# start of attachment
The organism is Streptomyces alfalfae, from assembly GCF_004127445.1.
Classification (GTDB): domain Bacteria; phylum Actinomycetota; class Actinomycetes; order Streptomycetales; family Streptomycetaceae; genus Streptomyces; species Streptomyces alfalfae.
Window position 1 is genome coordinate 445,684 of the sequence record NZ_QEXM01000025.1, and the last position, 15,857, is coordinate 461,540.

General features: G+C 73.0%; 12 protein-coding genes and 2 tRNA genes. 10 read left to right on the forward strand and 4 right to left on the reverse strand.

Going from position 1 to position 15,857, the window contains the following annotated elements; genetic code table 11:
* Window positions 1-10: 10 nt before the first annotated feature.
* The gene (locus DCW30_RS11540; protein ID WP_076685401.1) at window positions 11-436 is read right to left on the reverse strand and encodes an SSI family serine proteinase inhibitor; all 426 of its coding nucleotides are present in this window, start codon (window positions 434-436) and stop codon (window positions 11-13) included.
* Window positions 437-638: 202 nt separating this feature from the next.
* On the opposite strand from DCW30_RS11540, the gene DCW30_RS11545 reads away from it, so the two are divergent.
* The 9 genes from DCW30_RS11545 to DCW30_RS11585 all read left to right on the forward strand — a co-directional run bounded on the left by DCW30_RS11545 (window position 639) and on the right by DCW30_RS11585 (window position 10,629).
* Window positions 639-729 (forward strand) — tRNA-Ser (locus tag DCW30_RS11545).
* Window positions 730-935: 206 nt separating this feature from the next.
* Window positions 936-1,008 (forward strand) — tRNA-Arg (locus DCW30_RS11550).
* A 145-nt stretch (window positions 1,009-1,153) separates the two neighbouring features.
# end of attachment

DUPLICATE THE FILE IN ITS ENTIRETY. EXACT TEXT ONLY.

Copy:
The organism is Streptomyces alfalfae, from assembly GCF_004127445.1.
Classification (GTDB): domain Bacteria; phylum Actinomycetota; class Actinomycetes; order Streptomycetales; family Streptomycetaceae; genus Streptomyces; species Streptomyces alfalfae.
Window position 1 is genome coordinate 445,684 of the sequence record NZ_QEXM01000025.1, and the last position, 15,857, is coordinate 461,540.

General features: G+C 73.0%; 12 protein-coding genes and 2 tRNA genes. 10 read left to right on the forward strand and 4 right to left on the reverse strand.

Going from position 1 to position 15,857, the window contains the following annotated elements; genetic code table 11:
* Window positions 1-10: 10 nt before the first annotated feature.
* The gene (locus DCW30_RS11540; protein ID WP_076685401.1) at window positions 11-436 is read right to left on the reverse strand and encodes an SSI family serine proteinase inhibitor; all 426 of its coding nucleotides are present in this window, start codon (window positions 434-436) and stop codon (window positions 11-13) included.
* Window positions 437-638: 202 nt separating this feature from the next.
* On the opposite strand from DCW30_RS11540, the gene DCW30_RS11545 reads away from it, so the two are divergent.
* The 9 genes from DCW30_RS11545 to DCW30_RS11585 all read left to right on the forward strand — a co-directional run bounded on the left by DCW30_RS11545 (window position 639) and on the right by DCW30_RS11585 (window position 10,629).
* Window positions 639-729 (forward strand) — tRNA-Ser (locus tag DCW30_RS11545).
* Window positions 730-935: 206 nt separating this feature from the next.
* Window positions 936-1,008 (forward strand) — tRNA-Arg (locus DCW30_RS11550).
* A 145-nt stretch (window positions 1,009-1,153) separates the two neighbouring features.